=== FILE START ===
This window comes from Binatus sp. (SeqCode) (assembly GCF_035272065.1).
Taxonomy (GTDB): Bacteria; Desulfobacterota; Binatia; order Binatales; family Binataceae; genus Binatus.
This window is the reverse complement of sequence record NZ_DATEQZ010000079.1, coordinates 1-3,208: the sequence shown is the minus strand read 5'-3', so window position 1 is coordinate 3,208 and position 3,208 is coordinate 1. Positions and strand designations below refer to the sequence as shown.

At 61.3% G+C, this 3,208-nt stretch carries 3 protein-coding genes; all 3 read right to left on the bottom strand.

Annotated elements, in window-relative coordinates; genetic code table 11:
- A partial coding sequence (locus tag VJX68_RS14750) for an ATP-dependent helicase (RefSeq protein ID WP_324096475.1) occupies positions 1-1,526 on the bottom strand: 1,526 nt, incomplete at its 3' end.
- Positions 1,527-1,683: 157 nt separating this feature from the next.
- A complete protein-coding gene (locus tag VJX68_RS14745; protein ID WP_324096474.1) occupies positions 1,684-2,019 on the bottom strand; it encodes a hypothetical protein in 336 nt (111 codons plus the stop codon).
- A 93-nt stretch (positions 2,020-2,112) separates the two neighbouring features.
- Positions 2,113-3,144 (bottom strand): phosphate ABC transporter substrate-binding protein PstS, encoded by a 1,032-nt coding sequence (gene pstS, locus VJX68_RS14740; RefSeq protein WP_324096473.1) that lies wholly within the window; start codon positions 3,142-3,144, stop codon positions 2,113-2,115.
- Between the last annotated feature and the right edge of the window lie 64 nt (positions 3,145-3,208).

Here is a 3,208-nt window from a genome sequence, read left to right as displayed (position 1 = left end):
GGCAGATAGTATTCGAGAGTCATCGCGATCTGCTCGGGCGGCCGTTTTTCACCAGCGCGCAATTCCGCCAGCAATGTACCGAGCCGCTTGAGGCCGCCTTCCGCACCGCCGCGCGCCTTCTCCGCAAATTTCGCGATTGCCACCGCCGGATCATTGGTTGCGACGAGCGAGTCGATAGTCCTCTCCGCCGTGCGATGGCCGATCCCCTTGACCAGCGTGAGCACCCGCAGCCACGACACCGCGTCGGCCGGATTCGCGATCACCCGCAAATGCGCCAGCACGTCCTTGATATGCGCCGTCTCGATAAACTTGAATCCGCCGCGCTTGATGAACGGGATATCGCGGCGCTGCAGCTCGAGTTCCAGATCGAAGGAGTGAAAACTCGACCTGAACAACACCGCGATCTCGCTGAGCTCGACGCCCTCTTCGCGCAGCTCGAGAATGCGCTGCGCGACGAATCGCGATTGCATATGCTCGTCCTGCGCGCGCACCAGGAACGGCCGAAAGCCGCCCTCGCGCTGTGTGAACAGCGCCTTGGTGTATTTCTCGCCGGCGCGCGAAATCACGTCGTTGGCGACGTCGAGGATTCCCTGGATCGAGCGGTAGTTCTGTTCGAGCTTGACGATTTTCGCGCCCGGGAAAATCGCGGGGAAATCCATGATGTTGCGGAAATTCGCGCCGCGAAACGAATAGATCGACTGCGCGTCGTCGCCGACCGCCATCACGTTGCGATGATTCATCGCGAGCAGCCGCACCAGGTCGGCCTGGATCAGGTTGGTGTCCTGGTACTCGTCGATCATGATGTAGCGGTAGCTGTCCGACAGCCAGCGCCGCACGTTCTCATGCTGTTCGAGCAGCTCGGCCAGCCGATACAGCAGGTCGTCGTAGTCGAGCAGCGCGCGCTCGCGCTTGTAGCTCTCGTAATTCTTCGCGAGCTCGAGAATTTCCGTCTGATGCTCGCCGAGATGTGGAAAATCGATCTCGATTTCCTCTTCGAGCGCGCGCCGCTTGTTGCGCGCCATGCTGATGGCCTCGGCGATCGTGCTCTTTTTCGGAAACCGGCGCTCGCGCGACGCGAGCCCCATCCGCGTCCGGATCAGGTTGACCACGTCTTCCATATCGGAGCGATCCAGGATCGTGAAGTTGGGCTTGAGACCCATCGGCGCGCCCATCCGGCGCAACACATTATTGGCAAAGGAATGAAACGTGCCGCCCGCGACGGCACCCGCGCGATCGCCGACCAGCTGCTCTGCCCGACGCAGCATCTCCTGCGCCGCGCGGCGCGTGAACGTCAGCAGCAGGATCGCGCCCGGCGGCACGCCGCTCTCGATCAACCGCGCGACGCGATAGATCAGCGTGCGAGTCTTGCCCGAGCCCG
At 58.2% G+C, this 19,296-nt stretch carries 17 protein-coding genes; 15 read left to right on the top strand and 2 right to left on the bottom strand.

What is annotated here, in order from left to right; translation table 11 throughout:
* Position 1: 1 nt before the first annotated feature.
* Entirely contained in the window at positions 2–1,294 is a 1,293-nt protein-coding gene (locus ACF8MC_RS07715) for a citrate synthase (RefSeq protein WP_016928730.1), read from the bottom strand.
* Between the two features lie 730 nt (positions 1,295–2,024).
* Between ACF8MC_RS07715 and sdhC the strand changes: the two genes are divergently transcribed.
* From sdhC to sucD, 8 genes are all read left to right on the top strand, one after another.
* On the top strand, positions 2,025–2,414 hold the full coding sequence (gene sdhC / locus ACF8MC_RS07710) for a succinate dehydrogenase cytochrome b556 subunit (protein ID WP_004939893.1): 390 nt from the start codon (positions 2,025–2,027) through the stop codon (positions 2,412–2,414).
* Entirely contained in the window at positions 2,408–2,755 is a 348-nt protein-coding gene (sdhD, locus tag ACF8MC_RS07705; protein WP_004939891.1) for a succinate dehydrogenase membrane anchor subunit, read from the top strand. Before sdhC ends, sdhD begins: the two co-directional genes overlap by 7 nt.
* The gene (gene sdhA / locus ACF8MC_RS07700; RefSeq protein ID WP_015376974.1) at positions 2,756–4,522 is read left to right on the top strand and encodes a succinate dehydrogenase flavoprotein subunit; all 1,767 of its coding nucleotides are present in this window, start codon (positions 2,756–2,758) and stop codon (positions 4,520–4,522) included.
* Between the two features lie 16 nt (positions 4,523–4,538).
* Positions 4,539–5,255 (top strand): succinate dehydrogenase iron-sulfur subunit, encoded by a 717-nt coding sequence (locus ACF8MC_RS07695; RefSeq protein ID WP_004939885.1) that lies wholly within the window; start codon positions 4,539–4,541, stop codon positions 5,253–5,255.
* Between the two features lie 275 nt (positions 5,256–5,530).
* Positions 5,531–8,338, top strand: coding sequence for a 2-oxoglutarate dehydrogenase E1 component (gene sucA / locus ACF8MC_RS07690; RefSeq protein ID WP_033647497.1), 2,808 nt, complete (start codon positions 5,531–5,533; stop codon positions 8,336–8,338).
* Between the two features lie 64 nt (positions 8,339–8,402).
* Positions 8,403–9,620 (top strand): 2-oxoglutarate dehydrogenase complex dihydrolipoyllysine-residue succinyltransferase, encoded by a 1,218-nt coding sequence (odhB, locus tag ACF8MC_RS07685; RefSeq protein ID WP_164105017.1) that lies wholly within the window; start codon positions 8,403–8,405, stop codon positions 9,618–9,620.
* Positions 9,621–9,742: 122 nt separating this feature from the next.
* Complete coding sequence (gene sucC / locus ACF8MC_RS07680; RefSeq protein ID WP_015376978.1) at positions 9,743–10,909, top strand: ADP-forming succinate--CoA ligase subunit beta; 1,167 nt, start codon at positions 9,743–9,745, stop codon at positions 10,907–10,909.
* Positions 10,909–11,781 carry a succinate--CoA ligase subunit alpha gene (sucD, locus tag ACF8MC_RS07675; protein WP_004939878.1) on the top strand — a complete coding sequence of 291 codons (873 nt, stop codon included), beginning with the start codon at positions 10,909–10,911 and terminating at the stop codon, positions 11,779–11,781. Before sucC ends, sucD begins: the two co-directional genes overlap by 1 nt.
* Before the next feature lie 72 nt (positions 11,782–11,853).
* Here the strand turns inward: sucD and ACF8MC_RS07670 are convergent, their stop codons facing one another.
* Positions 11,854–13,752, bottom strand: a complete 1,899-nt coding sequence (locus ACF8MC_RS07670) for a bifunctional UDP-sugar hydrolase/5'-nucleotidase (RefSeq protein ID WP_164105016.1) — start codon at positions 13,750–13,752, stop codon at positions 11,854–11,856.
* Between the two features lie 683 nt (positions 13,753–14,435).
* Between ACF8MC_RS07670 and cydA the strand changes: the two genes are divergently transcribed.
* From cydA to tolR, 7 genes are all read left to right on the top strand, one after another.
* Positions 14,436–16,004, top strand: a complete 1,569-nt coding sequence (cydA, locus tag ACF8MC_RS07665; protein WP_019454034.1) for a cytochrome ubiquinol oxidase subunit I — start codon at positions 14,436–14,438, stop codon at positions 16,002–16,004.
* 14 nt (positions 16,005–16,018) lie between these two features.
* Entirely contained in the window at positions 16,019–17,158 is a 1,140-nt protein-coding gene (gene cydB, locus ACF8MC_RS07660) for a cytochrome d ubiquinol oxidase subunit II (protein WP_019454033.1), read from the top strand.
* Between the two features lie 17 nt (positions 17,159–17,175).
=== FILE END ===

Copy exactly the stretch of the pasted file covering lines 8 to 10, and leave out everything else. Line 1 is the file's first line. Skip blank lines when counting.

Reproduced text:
- A complete protein-coding gene (locus tag VJX68_RS14745; protein ID WP_324096474.1) occupies positions 1,684-2,019 on the bottom strand; it encodes a hypothetical protein in 336 nt (111 codons plus the stop codon).
- A 93-nt stretch (positions 2,020-2,112) separates the two neighbouring features.
- Positions 2,113-3,144 (bottom strand): phosphate ABC transporter substrate-binding protein PstS, encoded by a 1,032-nt coding sequence (gene pstS, locus VJX68_RS14740; RefSeq protein WP_324096473.1) that lies wholly within the window; start codon positions 3,142-3,144, stop codon positions 2,113-2,115.